CASE RESULTS: MASTANTUONO LAW OFFICE GOES TO TRIAL IN AMBIEN-INTOXICATED DRIVER CASE.
Ambien OWI Charge is a Nightmare for UW-Milwaukee StudentJanuary 18, 2011by Jim Stingl, Journal Sentinel
I can understand why Kelly Davis doesn’t think she’s guilty of intoxicated driving, even though she was weaving all over the road in the middle of the night and was unable to perform field sobriety tests.
The intoxicant was not alcohol but Ambien, a sleep aid notorious for causing some users to walk, eat and even drive in their sleep.
“I do not think an OWI is the right punishment for me. I did not drink or do recreational drugs. I took my prescribed medication and then had a reaction to it,” the 22-year-old told me. She is a full-time student at UWM majoring in elementary education.
Her lawyer, Craig Mastantuono, has tried explaining all this to Elizabeth Miles, the assistant city attorney for Whitefish Bay, but the prosecution is going forward. The trial is Wednesday evening in front of village Judge Paul Christensen.
The village’s lead attorney, Chris Jaekels, said the law doesn’t require that someone intended to drive while intoxicated, just that she did. Davis is being prosecuted for her actions, not for her mental illness, he said.
Mastantuono has taken it one unusual step further. This week he sent a letter to Village Board trustees, asking them to speak up or intervene. He explained that Davis, who has no prior record, was taking Ambien prescribed by her doctor and that she suffers from depression and bipolar disorder with resulting insomnia.
“Our position is that the village is in a unique position to take a progressive approach to prosecution of young persons with mental health issues through alternative and treatment-oriented means,” he wrote. “Essentially, my position is that Ms. Davis’ citations were the result of her mental illness rather than a willful violation of village traffic laws, and that this young person has taken significant strides since the incident to improve her mental health treatment and recovery.”
The case began at 2 a.m. on Nov. 19, 2009, when Whitefish Bay police spotted Davis driving erratically and pulled her over on E. Henry Clay St. She was dressed for bed and had her pet cat perched on her shoulder. She was confused and kept falling asleep.
Davis made two statements to police that don’t help her defense. According to the incident report, she said she had taken two 10-milligram Ambien tablets that night, twice the usual dosage. She also said she planned to go right to sleep at her east side Milwaukee apartment, but decided instead to drive to a gas station for something to drink.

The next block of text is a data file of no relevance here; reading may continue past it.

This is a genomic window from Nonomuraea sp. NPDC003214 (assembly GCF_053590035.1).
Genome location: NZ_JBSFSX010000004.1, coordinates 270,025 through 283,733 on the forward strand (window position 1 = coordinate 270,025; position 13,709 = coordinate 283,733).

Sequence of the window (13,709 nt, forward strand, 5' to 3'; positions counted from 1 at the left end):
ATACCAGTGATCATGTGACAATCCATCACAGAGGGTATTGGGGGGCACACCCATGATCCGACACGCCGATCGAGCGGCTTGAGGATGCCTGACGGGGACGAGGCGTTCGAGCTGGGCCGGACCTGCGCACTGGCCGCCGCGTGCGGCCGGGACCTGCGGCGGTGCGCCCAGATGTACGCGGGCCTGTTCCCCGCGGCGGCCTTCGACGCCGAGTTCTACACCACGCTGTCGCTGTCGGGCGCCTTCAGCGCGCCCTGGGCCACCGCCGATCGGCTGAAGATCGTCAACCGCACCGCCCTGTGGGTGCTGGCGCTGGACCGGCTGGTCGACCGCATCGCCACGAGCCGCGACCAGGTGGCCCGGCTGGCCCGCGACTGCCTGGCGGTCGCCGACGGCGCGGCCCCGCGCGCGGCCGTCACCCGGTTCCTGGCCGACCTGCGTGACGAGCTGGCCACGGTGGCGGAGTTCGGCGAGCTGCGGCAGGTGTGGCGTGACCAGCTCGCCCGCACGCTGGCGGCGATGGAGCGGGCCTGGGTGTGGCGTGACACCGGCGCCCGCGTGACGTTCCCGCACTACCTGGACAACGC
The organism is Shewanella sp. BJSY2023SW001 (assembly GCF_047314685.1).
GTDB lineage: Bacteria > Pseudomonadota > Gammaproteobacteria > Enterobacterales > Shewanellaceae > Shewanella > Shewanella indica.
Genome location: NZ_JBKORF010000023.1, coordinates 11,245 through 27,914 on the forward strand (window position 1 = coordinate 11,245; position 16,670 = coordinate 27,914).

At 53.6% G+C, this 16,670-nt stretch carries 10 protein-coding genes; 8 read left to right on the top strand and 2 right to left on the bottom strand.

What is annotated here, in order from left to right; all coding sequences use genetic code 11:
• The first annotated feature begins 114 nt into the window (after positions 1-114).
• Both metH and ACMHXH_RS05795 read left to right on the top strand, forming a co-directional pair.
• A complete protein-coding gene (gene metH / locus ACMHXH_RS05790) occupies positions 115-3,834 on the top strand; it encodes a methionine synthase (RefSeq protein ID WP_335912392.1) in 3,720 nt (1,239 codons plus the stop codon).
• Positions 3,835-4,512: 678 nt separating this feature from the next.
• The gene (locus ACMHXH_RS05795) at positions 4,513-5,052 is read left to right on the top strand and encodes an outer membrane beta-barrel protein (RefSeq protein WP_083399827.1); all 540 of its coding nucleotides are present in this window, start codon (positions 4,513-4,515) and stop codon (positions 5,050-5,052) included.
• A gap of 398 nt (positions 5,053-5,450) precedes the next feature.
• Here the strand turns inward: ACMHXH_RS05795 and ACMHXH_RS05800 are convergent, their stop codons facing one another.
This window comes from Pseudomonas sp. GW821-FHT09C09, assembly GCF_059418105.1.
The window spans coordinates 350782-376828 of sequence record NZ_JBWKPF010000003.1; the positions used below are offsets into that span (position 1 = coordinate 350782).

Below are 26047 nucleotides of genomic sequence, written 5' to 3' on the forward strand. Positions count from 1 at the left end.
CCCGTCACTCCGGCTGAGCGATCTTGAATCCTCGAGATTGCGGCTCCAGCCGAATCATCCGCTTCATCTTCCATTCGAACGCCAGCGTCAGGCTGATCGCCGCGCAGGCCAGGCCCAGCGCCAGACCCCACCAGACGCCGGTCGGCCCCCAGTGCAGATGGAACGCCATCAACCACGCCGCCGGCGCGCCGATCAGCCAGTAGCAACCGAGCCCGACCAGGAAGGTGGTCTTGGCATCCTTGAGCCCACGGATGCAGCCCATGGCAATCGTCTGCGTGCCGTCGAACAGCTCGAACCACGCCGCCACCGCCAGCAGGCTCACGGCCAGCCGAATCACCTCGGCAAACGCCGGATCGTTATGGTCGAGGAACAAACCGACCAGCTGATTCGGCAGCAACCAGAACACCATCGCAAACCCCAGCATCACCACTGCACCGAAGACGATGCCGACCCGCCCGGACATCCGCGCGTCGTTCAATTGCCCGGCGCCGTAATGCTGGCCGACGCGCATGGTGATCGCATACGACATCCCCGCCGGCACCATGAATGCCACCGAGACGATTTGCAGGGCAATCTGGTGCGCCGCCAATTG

Davis told me she’s not sure if she took one pill or two, but that her doctor said it was OK to take two on nights when she was having an especially hard time sleeping. A blood test after her arrest found the level of Ambien was at the top of the acceptable therapeutic range.
Davis said she doesn’t know why she supposedly said she drove intentionally.
“I don’t believe that I consciously left my apartment. Due to my depression, I don’t leave my apartment unless I have to. Besides, there is a BP (gas station) close to my apartment along with a Walgreens that I would go to if I needed anything, and I was pulled over not close to my apartment at all,” she told me.
She does not remember any of that evening until the dawn came and she found herself at the police station, she said. Her father picked her up and drove her to Geneva, Ill., where she’s from. She’s been re-evaluated and taken off Ambien, which her doctors believe caused the unintended driving and also some hallucinations.
Her lifelong doctor from Geneva wrote to inform the court that he does not believe she was voluntarily driving. A toxicologist hired by the defense says Davis was in a state of parasomnia and amnesia as a result of the Ambien, and that this would explain her zombielike driving.
“I feel that I have told my whole story and bared my soul, and there is no compassion or understanding at all from the prosecution,” Davis said.
Clearly, Kelly Davis was a menace on the streets that night, and in fact struck some unknown object with her Buick. But does this incident really fit into the scourge of drinking (or drugging) and driving? Mastantuono is asking for dismissal or deferred prosecution and a requirement that Davis continue with her treatment and steer clear of any more traffic or criminal violations. That sounds reasonable to me.
But not to the city attorney. “She took more than she was supposed to take and drove impaired. From our perspective, that is why we are prosecuting this case,” Jaekels said.
He added that the village trustees have no power to make him pull back from prosecution, short of tossing him out of the appointed job. In his 20-year tenure, he’s never seen the defense pitch the board this way.
If the first-offense OWI ticket is upheld, Davis faces a license suspension of six to nine months, a fine of $500 to $1,000 and substance abuse counseling.
Just like a real drunken driver.